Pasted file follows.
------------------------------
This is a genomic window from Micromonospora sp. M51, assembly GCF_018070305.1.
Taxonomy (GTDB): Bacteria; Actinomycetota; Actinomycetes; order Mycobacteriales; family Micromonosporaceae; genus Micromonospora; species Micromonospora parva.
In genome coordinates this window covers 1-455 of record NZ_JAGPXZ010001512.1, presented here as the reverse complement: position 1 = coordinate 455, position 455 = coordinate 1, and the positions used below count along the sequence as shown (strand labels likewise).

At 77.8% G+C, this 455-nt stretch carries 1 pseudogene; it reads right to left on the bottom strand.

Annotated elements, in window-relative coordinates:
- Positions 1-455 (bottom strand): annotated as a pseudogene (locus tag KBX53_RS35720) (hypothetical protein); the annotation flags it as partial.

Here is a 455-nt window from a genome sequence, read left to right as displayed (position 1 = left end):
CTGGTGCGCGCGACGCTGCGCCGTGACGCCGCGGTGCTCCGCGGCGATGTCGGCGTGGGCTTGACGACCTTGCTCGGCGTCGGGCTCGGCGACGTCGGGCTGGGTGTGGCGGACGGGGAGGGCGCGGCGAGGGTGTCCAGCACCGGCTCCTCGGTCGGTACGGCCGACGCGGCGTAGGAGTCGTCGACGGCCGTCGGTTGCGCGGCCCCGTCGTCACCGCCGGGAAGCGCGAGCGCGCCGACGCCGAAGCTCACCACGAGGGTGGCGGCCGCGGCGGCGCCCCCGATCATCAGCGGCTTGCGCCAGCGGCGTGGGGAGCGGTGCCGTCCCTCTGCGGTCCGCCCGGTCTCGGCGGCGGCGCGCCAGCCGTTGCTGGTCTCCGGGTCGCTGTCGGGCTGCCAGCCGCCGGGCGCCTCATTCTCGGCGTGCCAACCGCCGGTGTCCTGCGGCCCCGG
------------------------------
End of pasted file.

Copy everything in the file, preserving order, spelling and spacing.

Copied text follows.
This is a genomic window from Micromonospora sp. M51, assembly GCF_018070305.1.
Taxonomy (GTDB): Bacteria; Actinomycetota; Actinomycetes; order Mycobacteriales; family Micromonosporaceae; genus Micromonospora; species Micromonospora parva.
In genome coordinates this window covers 1-455 of record NZ_JAGPXZ010001512.1, presented here as the reverse complement: position 1 = coordinate 455, position 455 = coordinate 1, and the positions used below count along the sequence as shown (strand labels likewise).

At 77.8% G+C, this 455-nt stretch carries 1 pseudogene; it reads right to left on the bottom strand.

Annotated elements, in window-relative coordinates:
- Positions 1-455 (bottom strand): annotated as a pseudogene (locus tag KBX53_RS35720) (hypothetical protein); the annotation flags it as partial.

Here is a 455-nt window from a genome sequence, read left to right as displayed (position 1 = left end):
CTGGTGCGCGCGACGCTGCGCCGTGACGCCGCGGTGCTCCGCGGCGATGTCGGCGTGGGCTTGACGACCTTGCTCGGCGTCGGGCTCGGCGACGTCGGGCTGGGTGTGGCGGACGGGGAGGGCGCGGCGAGGGTGTCCAGCACCGGCTCCTCGGTCGGTACGGCCGACGCGGCGTAGGAGTCGTCGACGGCCGTCGGTTGCGCGGCCCCGTCGTCACCGCCGGGAAGCGCGAGCGCGCCGACGCCGAAGCTCACCACGAGGGTGGCGGCCGCGGCGGCGCCCCCGATCATCAGCGGCTTGCGCCAGCGGCGTGGGGAGCGGTGCCGTCCCTCTGCGGTCCGCCCGGTCTCGGCGGCGGCGCGCCAGCCGTTGCTGGTCTCCGGGTCGCTGTCGGGCTGCCAGCCGCCGGGCGCCTCATTCTCGGCGTGCCAACCGCCGGTGTCCTGCGGCCCCGG